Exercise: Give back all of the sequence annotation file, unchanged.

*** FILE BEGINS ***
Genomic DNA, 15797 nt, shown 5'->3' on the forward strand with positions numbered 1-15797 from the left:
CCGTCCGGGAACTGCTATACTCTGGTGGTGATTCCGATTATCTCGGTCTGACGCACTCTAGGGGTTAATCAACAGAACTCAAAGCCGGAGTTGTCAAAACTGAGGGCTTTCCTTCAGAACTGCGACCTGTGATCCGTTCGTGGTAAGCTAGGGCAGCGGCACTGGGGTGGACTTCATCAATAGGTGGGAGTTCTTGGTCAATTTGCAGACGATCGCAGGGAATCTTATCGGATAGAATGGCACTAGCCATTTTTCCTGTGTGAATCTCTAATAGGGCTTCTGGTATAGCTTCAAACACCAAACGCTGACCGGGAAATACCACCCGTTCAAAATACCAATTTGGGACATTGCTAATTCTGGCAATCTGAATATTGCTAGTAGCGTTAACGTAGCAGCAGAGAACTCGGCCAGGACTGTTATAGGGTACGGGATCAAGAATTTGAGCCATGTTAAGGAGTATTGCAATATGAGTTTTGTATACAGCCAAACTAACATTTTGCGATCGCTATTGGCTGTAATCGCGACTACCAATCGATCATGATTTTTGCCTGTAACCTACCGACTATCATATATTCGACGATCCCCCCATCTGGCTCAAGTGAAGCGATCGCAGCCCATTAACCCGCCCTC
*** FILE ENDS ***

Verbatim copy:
Genomic DNA, 15797 nt, shown 5'->3' on the forward strand with positions numbered 1-15797 from the left:
CCGTCCGGGAACTGCTATACTCTGGTGGTGATTCCGATTATCTCGGTCTGACGCACTCTAGGGGTTAATCAACAGAACTCAAAGCCGGAGTTGTCAAAACTGAGGGCTTTCCTTCAGAACTGCGACCTGTGATCCGTTCGTGGTAAGCTAGGGCAGCGGCACTGGGGTGGACTTCATCAATAGGTGGGAGTTCTTGGTCAATTTGCAGACGATCGCAGGGAATCTTATCGGATAGAATGGCACTAGCCATTTTTCCTGTGTGAATCTCTAATAGGGCTTCTGGTATAGCTTCAAACACCAAACGCTGACCGGGAAATACCACCCGTTCAAAATACCAATTTGGGACATTGCTAATTCTGGCAATCTGAATATTGCTAGTAGCGTTAACGTAGCAGCAGAGAACTCGGCCAGGACTGTTATAGGGTACGGGATCAAGAATTTGAGCCATGTTAAGGAGTATTGCAATATGAGTTTTGTATACAGCCAAACTAACATTTTGCGATCGCTATTGGCTGTAATCGCGACTACCAATCGATCATGATTTTTGCCTGTAACCTACCGACTATCATATATTCGACGATCCCCCCATCTGGCTCAAGTGAAGCGATCGCAGCCCATTAACCCGCCCTC